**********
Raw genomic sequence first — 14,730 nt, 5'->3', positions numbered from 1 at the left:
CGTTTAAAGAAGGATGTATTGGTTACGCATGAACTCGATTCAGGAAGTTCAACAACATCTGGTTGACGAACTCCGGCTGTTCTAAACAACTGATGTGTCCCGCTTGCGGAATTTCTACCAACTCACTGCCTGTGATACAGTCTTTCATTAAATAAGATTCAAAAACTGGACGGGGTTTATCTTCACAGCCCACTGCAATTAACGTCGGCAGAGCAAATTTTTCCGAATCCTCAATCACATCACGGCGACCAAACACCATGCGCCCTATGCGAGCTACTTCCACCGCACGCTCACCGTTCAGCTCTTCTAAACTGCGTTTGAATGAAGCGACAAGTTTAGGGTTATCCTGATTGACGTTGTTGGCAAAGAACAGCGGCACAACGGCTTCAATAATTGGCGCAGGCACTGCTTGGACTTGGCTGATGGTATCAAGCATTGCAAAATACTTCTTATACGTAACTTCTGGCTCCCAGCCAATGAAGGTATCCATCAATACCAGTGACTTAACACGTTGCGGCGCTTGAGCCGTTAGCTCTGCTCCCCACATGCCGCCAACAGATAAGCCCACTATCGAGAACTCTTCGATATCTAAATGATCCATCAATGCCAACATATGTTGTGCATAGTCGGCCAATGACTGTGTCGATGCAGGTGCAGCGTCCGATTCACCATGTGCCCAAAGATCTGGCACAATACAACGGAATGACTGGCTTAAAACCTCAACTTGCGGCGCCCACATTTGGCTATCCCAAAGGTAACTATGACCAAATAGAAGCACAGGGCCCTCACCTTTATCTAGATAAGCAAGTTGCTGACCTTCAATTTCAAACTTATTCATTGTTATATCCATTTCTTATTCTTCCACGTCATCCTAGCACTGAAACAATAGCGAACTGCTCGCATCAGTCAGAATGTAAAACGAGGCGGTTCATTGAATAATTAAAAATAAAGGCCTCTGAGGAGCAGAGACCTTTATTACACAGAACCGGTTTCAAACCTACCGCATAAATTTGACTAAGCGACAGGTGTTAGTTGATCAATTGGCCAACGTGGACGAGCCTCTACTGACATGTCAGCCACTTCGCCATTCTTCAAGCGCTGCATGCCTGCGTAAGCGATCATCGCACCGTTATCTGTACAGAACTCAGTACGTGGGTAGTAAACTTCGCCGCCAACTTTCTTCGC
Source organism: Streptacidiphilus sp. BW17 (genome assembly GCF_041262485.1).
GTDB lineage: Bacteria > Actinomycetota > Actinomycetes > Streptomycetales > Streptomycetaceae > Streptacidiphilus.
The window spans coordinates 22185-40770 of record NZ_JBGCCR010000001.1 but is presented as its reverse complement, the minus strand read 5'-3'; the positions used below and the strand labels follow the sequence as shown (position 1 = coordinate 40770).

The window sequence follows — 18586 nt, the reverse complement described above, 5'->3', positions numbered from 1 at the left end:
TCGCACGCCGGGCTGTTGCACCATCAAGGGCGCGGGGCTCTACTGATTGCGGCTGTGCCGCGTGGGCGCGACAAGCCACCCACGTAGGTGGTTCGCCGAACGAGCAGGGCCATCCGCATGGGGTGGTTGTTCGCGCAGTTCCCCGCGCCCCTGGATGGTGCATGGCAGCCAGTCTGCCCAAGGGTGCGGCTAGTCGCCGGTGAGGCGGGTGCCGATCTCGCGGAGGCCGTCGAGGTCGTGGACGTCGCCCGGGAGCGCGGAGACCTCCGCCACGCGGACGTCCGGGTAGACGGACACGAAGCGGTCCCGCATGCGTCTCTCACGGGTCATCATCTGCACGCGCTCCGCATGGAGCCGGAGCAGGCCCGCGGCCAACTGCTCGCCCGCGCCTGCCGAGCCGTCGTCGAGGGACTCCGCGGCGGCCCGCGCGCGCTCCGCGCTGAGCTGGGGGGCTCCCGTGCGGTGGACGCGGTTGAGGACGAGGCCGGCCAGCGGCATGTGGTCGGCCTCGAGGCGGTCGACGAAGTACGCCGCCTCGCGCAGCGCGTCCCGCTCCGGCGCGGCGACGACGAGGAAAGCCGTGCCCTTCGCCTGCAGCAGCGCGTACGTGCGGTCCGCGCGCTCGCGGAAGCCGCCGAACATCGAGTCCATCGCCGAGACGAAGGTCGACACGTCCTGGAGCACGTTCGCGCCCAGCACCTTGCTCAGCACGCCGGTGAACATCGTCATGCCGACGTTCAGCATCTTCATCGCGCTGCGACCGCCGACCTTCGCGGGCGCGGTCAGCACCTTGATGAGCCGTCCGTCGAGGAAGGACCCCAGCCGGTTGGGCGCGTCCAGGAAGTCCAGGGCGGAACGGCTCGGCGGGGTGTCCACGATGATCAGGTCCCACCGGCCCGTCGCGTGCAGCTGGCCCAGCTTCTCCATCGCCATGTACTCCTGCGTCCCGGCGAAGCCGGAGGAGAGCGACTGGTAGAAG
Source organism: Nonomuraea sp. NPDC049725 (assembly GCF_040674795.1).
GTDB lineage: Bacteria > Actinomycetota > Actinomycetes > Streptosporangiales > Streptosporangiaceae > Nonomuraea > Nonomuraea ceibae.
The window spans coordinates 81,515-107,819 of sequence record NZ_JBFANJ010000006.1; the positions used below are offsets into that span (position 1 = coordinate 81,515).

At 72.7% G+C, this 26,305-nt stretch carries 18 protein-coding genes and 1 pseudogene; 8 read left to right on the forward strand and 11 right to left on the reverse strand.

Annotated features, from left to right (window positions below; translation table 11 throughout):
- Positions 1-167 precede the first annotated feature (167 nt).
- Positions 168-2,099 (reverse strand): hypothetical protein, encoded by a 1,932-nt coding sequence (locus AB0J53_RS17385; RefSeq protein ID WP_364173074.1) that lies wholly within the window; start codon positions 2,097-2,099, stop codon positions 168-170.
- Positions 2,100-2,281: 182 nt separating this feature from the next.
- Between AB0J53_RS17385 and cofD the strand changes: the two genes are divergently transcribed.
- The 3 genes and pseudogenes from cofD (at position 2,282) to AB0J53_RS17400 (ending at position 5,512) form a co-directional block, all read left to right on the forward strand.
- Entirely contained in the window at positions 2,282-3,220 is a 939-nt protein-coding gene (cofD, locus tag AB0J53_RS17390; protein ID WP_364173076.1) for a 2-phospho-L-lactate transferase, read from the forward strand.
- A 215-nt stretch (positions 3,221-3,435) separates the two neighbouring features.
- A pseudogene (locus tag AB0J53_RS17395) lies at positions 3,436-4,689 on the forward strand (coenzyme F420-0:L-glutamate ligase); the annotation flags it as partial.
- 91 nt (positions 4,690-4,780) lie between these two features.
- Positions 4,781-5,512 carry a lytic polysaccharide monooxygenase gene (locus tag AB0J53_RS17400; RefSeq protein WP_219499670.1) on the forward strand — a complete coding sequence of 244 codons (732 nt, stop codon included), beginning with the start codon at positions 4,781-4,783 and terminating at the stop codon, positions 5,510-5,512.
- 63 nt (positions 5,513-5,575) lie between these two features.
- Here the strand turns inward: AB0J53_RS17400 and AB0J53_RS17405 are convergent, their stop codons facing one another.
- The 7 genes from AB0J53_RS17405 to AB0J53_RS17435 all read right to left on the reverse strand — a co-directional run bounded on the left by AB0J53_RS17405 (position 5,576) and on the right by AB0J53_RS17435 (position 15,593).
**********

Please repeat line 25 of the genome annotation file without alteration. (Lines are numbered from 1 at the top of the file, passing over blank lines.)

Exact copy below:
- The 7 genes from AB0J53_RS17405 to AB0J53_RS17435 all read right to left on the reverse strand — a co-directional run bounded on the left by AB0J53_RS17405 (position 5,576) and on the right by AB0J53_RS17435 (position 15,593).